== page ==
The wicked mother Athaliah is the instigator of the potential destruction of the promise and hope of Israel in her attempt to destroy all the royal family of the house of Judah. This begins with her son Ahaziah, in her marriage with Jehoram – and unfortunately Ahaziah walked in the ways of the house of Ahab (v.3), in the counsel of those in this wicked house (v.4-5). Rather than instilling the fear of the LORD, the knowledge of the gospel, into the hearts of the neighbouring nations, he would rather join in alliance with Ahab’s son Jehoram to make war against Syria. It is therefore righteous and in God’s ordinance that Jehu son of Nimshi should destroy the house of Ahab and Ahaziah alongside with it (v.9). However, this is not the same as destroying the royal house of David, which was Athaliah’s intent (v.10), for Ahaziah had a son Joash (who was not yet able to rule v.9, v.11).
It is in God’s providence that Joash is protected from the murderous intent of Athaliah and that the lamp in the house of David is not extinguished – and this is done by the hand of Ahaziah’s sister Jehoshabeath (oath of Jehovah), wife of a priest Jehoiada (knowledge of the LORD), again the preservation of the house of David initiated not by mere man, nor by mere king, but by the ordained priesthood. Joash was therefore hidden in the house of God whilst Athaliah the whore reigned free, just as Christ was hidden in the house of God – known to those faithful to Him – awaiting the day when He would glorify the Father and display the Triune glory in fullness on the cross and destroy the whore once and for all (Revelation 17).
Just like the scene of the wise men Matthew 2, Jehoiada with Azariah (whom Jehovah helps) (son of Jeroham (cherished)), Ishmael (whom God hears) (son of Jehohanan (whom God gave)), Azariah (son of Obed (serving)), Maaseiah (work of the LORD) (son of Adaiah (adorned by Jehovah)) and Elishaphat (whom God judges) (son of Zichri (memorable)) together gathered the Levites from all the cities of Judah and came to Jerusalem to announce the coming of the true king. These are clearly men who looked forward to the Promised Seed and saw in Joash the need to overthrow Athaliah’s mad rule, Joash being the only hope and lineage from whom the Promised Seed shall come. This is indeed a literal keeping/guarding of the law and covenant until the day of Christ’s first coming (c.f. Genesis 2:15 original Hebrew interpretation), as we see the synonymous nature of protecting Joash as if protecting the LORD Himself (v.6)! These were men who understood what the Sabbath truly meant – an act of worship and not a secular piece of work to further one’s own kingdom (c.f. Luke 6:1-5); thus they fulfilled the true meaning of the Sabbath not by taking “rest”, but by achieving the promised rest in protecting the king of the house of David.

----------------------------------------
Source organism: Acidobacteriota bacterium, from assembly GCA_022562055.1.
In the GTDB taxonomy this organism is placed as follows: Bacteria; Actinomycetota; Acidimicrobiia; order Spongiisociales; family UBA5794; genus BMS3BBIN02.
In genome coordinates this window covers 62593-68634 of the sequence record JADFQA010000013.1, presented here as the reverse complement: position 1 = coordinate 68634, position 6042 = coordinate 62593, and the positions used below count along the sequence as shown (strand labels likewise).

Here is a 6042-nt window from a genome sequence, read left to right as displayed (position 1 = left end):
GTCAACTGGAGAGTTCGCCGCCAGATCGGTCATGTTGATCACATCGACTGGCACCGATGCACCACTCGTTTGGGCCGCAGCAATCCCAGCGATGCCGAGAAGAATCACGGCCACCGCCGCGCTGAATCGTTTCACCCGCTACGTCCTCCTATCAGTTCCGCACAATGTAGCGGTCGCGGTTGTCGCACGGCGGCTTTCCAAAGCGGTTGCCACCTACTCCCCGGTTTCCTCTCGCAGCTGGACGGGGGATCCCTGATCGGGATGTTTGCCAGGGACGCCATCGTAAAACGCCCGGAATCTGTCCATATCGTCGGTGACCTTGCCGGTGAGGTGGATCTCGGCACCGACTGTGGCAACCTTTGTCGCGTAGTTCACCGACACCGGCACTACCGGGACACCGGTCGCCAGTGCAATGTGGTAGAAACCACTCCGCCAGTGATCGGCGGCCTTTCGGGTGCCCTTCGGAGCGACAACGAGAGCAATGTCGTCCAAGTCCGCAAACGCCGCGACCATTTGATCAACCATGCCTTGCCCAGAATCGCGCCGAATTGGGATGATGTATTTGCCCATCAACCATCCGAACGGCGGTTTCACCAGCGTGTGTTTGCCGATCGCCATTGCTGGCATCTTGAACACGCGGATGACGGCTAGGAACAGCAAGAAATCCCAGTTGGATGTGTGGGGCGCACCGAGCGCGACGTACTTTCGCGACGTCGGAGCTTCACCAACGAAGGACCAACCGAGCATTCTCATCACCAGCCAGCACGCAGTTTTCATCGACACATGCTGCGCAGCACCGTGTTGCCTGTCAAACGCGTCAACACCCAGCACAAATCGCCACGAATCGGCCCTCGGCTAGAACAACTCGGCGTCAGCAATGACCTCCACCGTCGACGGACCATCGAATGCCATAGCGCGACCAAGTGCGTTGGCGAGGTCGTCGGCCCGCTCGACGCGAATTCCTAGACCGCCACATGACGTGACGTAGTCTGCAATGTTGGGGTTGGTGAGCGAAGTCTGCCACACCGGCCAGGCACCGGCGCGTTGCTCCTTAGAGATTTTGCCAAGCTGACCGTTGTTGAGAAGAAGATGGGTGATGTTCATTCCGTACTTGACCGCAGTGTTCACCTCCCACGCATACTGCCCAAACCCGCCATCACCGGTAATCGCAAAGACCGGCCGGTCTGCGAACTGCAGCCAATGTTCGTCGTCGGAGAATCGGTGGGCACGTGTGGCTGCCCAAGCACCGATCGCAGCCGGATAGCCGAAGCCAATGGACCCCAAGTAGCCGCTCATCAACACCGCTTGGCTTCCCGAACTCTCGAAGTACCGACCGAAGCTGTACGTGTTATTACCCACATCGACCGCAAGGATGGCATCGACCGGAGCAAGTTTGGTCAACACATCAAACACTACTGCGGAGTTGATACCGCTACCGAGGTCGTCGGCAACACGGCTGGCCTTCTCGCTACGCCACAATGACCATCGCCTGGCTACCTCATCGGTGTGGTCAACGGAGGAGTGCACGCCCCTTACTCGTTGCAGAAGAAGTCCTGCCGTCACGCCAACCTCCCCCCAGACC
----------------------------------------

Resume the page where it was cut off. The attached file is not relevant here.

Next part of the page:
It is therefore a beautiful comparison in v.11-15, the imagery of the anointed, protected and elected king Joash from the line of David (with much song and dance!) contrasted to Athaliah’s madness and eventual death (v.13-15). Therefore Jehoiada, from the protection of the king in his early youth, to the king’s anointing was very much the picture of the John the Baptist was to Christ, making the way straight for the king’s headship over the kingdom. His covenant between himself and all the people and the king that they should be the LORD’s people (v.16) is a restoration of the status quo set down in David’s and Solomon’s day. Like the period of Asa, Israel once again went through a reformation of its identity (v.17-18), reminded time and time again the importance of the house of David and the lineage of priests in presenting a multimedia presentation of the true King to come. They should all know that the peace achieved after Athaliah’s death (v.21) was but a short one, a mere taste of the everlasting peace only achievable by the destroyer of the serpent’s head.